February 16, 2018

Hand-knitted hats given to babies in honor of American Heart Month

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red hat 900The hope is that the red hats donned by the hospital’s littlest patients will help spark conversation about heart-healthy practices for children.Babies across UAB’s Women and Infants Center will be spotted wearing knitted red hats, instead of the traditional pink and blue, this February for a good cause during American Heart Month.

The hats, knitted by volunteers and donated by the American Heart Association of Birmingham, are part of the association’s “Little Hats, Big Hearts” initiative to spread awareness about congenital heart disease, as well as how families can lead heart-healthy lives.

Congenital heart disease is a problem present at birth that involves defects of the structures of the heart, its valves or blood vessels. It is the most common type of birth defect, affecting one in 100 babies. Many defects can be detected pre-birth and treated shortly after birth, while others are not diagnosed until childhood or even later in one’s adult life as symptoms arise.“

About 25 percent of cases of congenital heart disease are considered critical, which means that they will require an intervention early in life,” said DeeAnne Jackson, M.D., UAB newborn nursery medical director. “However, most of these cases are now diagnosed by prenatal ultrasound screening or through a simple oxygen test measured on the baby’s hand and foot at about 24 hours of age.”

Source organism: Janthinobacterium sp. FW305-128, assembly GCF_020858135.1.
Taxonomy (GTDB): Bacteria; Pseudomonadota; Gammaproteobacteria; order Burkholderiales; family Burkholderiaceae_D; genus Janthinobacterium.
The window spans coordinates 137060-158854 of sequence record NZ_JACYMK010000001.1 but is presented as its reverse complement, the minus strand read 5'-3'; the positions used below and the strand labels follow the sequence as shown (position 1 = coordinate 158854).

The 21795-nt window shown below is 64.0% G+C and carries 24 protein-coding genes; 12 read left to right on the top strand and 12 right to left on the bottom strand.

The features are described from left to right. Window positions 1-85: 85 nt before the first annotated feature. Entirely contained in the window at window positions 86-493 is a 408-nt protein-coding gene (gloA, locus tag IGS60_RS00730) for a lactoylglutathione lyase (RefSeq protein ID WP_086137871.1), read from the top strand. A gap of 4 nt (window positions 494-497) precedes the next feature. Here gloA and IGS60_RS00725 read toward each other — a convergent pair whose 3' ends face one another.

For the team in the Women and Infants Center, educating newborns’ parents on congenital heart disease is a focus, and they hope the red hats donned by the hospital’s littlest patients help spark conversation about the disease and heart-healthy practices can be implemented for children early on.

“We aim to inform patients on ways they can improve the lifelong heart health of their children by practicing and teaching a healthy lifestyle from a very early age,” Jackson said.  “Whether it’s about their child’s having a diet that includes a variety of fruits and vegetables or making regular physical activity a fun part of the family’s daily routine, we try to be resources and help these families lead their healthiest lives.”